How did Karl Henry, Operation Transformation's resident fitness expert, spend his Christmas break? Lots of surfing and paddle boarding", he told RTÉ Lifestyle, after weeks of busy work in the lead up to Christmas and a new series of the show looming in the new year.

Operation Transformation is back on our screens and inspiring viewers across the country, as well as spreading the word on how to measure health in the long run.

The ever-active personal trainer and podcast host practices what he preaches, but wasted no time in getting stuck into the show, which brought with it an innovative way of testing its five fearless leaders.

"You're always trying to bring it in line with science, with what's gone on generally on a global perspective. This year we've done that with DCU, with the health related fitness testing that we're doing."

These tests are five practical and accessible exercises that are available on the Operation Transformation site and which viewers can do alongside the leaders, measuring their progress as they go along.

"We're seeing already the impact of the training programme on the testing because we retested the leaders after five weeks and like we've seen or after four weeks and we've seen really big progress", Henry said.

"We have 14 indicators of health, more than we've ever had. And it's just lovely to talk to people about that, about hydration, about muscle, about fat, about all about visceral fat, about all the different indicators of health. And the show gives you the chance to be able to do that."

These exercises are designed to be tested over time, Henry added. "We know that if you score a low, you're at a higher risk of trips or falls or hazards, you're going to age quicker, your bone density is going to reduce quicker, you're going to lose muscle mass quicker, you're going to age quicker."

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Rather than elaborate HIIT routines or demanding long runs, Henry says these tests and routines are intentionally accessible. "It has to be practical", he said. "A lot of people miss that when they watch the show, if they're criticising it, they miss the fact that it has to be practical. We don't use equipment, it has to be free, it doesn't have to be done in the gym."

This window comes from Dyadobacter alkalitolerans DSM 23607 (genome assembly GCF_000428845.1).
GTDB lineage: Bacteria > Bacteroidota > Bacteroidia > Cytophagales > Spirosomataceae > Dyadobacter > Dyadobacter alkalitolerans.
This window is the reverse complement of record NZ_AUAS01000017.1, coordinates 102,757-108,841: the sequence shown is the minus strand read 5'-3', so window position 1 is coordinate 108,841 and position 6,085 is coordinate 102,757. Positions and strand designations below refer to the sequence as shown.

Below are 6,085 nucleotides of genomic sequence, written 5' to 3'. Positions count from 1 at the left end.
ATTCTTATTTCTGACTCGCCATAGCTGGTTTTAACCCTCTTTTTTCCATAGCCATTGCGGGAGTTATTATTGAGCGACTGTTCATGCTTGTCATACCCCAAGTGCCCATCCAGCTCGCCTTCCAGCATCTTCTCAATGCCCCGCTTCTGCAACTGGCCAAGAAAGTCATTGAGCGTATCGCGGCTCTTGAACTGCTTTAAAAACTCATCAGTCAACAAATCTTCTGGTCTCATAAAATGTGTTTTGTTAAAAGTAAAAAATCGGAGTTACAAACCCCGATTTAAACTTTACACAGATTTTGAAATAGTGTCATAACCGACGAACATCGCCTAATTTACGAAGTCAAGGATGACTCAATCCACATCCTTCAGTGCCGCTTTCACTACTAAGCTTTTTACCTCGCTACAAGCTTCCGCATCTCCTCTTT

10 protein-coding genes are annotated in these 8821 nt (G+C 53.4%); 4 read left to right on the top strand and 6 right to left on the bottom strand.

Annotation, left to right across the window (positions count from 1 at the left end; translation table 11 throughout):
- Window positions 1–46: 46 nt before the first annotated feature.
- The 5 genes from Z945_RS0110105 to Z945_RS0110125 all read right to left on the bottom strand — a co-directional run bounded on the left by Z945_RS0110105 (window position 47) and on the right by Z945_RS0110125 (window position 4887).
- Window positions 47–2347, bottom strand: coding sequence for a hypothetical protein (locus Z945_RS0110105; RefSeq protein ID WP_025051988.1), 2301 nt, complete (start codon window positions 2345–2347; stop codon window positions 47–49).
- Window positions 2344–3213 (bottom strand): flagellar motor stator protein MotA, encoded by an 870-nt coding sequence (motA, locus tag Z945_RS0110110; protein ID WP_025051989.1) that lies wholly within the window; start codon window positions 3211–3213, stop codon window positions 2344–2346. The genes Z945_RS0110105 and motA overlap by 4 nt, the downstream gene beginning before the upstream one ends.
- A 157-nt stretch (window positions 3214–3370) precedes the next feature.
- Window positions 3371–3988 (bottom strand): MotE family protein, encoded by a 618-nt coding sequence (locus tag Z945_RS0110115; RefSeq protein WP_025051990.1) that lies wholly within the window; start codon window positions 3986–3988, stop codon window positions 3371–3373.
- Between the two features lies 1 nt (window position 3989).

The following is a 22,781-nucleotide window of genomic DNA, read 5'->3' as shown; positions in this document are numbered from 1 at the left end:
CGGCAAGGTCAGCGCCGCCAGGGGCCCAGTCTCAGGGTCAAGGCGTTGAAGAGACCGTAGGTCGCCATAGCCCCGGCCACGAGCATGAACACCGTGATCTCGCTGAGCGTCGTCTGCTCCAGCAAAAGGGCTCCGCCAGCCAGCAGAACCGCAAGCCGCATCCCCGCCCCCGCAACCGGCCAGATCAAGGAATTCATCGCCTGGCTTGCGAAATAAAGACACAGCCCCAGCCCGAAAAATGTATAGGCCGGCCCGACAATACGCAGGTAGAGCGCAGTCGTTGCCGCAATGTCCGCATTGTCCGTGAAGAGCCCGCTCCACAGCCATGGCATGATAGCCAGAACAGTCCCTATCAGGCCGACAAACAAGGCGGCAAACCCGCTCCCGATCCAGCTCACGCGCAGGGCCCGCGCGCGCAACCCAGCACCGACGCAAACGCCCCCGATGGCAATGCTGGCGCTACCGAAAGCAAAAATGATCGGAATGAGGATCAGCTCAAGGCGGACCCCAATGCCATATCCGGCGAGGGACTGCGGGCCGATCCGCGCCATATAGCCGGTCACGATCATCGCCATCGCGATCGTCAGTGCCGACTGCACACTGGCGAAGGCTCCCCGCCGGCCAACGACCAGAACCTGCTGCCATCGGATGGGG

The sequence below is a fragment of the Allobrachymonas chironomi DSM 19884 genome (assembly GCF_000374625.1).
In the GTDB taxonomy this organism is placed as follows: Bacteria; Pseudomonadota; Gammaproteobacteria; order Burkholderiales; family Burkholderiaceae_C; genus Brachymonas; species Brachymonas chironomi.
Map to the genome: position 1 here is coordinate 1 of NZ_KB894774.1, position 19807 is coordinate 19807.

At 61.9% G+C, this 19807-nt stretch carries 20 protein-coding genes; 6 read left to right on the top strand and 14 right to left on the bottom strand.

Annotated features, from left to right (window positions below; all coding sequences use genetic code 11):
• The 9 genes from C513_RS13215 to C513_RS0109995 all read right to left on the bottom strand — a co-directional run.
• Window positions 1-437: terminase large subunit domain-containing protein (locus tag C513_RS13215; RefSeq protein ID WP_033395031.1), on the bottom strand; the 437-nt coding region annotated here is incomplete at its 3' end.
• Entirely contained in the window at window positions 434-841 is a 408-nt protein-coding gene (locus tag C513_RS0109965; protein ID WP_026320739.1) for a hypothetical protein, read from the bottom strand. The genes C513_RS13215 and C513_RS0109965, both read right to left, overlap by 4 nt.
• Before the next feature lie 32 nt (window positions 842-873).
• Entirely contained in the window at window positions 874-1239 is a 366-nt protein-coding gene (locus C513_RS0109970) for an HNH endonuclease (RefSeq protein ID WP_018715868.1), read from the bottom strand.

Operation Transformation is arguably more about lifestyle habits, whether it's cutting out smoking or getting into the habit of walking somewhere instead of driving. This came to the fore in a recent episode where leader Stephanie was asked to hand over her fitness tracker as she was becoming too fixated on progress.

"Trackers do help, right? And they do make it easier to measure, so but it is important that if you become over-reliant, that's not healthy either", Henry said. "It's about balance. What gets measured gets changed, so you do have to measure yourself, but if you're over-aligned, just like Stephanie was, it's time to ditch the tracker and just trust your body a little bit better too."

Although many of us turn to trackers to aid our progress and meet our goals, Henry says that "any obsession is unhealthy", and that can apply to smart devices. "Knowing how many steps you're doing in a day, that's very beneficial. Knowing what your heart rate is, that's beneficial. But over-checking, it's an overreliance on something. From a long-term perspective, it tends not to lead to health."

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One area that Henry encourages more people to be aware of is rest, and particularly good quality sleep. "Rest and sleep particularly are the foundation of health", he says. "When you exercise you need to recover so that the benefits kick in, so rest will do that."

Understanding and listening to your body when exercising is massively important, he says, and requires "knowing the difference between exercise and movement". "Movement is lower intensity and exercise is higher intensity and having adequate rest and recovery."

So how do you know if you're over-training or your body is in need of a break? Henry shared his warning signs.

"If a session becomes unusually hard if you're getting sore, an unusual amount after a session. If you go out for a run and you're just not feeling it, turn back and go home and rest and put your feet up on the couch. An increase in resting heart rate can be a sign of overtraining, lack of sleep, changes in appetite, all signs of overtraining. And you just pull back and recover a little bit more and let the body rest."

Watch Operation Transformation on Wednesdays at 9:30pm on RTÉ One.